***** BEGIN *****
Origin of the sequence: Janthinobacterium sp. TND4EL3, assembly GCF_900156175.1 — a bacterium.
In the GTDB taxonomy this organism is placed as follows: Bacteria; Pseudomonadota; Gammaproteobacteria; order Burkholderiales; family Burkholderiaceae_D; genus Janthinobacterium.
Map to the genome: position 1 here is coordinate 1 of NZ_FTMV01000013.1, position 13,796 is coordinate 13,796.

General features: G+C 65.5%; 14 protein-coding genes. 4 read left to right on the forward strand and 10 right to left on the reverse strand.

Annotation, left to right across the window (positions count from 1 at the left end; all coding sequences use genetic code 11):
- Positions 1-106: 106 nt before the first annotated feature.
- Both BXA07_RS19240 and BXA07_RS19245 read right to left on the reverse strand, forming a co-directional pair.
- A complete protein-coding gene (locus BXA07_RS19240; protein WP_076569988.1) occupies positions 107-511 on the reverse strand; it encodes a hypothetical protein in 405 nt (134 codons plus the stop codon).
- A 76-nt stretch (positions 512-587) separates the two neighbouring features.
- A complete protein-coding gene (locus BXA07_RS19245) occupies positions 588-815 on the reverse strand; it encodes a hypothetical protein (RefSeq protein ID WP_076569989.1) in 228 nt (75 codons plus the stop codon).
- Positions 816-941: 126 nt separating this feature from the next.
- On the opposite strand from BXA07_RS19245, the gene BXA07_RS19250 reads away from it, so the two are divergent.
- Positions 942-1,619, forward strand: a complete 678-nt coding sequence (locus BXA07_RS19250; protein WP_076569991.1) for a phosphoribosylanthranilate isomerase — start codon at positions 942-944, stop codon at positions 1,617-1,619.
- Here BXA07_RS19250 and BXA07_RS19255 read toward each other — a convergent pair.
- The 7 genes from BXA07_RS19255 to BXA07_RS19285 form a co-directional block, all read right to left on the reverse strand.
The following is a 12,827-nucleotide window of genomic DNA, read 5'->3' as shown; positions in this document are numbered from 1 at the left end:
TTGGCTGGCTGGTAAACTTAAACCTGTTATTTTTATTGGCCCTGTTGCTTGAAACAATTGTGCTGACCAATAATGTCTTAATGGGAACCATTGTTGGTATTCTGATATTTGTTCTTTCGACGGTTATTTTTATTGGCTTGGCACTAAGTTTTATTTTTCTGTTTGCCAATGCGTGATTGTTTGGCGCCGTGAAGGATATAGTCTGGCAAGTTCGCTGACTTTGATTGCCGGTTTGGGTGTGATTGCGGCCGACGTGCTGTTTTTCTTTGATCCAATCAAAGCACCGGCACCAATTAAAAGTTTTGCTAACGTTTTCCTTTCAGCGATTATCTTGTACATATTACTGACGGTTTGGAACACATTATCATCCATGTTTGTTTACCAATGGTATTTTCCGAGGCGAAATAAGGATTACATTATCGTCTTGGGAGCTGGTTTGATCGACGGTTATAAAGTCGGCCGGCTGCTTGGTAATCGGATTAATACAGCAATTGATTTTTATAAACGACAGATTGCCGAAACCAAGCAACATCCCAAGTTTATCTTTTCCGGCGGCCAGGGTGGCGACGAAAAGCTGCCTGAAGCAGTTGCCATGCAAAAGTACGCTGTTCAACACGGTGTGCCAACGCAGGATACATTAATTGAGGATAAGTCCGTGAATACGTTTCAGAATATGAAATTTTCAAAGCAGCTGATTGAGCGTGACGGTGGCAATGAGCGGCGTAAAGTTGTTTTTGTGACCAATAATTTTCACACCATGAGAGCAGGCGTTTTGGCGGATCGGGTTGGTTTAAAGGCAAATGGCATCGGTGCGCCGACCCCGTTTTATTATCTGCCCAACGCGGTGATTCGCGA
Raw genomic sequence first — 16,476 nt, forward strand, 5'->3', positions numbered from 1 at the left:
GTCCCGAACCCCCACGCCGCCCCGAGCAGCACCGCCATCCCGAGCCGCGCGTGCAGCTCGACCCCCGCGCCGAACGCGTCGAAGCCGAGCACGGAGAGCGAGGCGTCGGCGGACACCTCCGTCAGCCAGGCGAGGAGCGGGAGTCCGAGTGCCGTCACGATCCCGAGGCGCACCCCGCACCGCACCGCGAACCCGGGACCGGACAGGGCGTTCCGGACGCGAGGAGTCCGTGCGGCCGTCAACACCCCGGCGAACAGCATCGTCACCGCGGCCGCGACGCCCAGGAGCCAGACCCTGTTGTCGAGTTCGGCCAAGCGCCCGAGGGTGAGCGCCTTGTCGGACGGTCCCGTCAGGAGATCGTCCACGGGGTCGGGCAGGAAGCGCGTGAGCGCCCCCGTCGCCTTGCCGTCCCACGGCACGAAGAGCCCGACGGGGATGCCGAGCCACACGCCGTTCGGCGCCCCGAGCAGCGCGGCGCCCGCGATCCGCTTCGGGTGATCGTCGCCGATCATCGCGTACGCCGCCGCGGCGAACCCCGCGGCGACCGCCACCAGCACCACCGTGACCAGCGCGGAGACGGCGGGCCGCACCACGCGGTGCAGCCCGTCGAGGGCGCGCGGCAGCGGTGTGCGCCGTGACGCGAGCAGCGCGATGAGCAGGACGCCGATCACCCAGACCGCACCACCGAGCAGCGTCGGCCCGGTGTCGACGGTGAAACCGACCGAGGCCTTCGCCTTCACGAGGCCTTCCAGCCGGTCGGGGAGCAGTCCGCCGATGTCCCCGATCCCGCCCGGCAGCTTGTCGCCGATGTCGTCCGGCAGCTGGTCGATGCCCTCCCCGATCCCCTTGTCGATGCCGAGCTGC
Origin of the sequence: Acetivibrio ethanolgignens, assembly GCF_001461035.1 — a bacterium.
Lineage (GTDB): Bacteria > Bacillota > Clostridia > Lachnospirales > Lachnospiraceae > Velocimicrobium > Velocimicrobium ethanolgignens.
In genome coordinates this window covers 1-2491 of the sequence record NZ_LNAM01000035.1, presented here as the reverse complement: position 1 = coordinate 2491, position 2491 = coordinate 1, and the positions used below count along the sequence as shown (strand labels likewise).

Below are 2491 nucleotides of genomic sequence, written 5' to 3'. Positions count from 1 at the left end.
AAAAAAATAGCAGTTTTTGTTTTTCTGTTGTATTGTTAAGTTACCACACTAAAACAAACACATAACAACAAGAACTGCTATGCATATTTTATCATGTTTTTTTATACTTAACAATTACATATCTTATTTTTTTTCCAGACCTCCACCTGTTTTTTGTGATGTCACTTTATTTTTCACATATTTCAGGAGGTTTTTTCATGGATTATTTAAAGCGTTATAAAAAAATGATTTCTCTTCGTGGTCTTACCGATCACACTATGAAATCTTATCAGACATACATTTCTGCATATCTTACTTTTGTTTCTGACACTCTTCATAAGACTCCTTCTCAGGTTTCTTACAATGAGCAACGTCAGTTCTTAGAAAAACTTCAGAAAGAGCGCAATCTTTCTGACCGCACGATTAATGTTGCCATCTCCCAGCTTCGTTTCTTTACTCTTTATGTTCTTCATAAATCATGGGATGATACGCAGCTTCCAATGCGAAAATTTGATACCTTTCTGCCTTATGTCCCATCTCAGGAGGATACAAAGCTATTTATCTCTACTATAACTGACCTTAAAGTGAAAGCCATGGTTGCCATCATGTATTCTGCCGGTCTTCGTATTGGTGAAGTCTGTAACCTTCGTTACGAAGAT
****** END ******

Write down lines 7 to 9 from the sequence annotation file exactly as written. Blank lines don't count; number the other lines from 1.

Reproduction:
- Both BXA07_RS19240 and BXA07_RS19245 read right to left on the reverse strand, forming a co-directional pair.
- A complete protein-coding gene (locus BXA07_RS19240; protein WP_076569988.1) occupies positions 107-511 on the reverse strand; it encodes a hypothetical protein in 405 nt (134 codons plus the stop codon).
- A 76-nt stretch (positions 512-587) separates the two neighbouring features.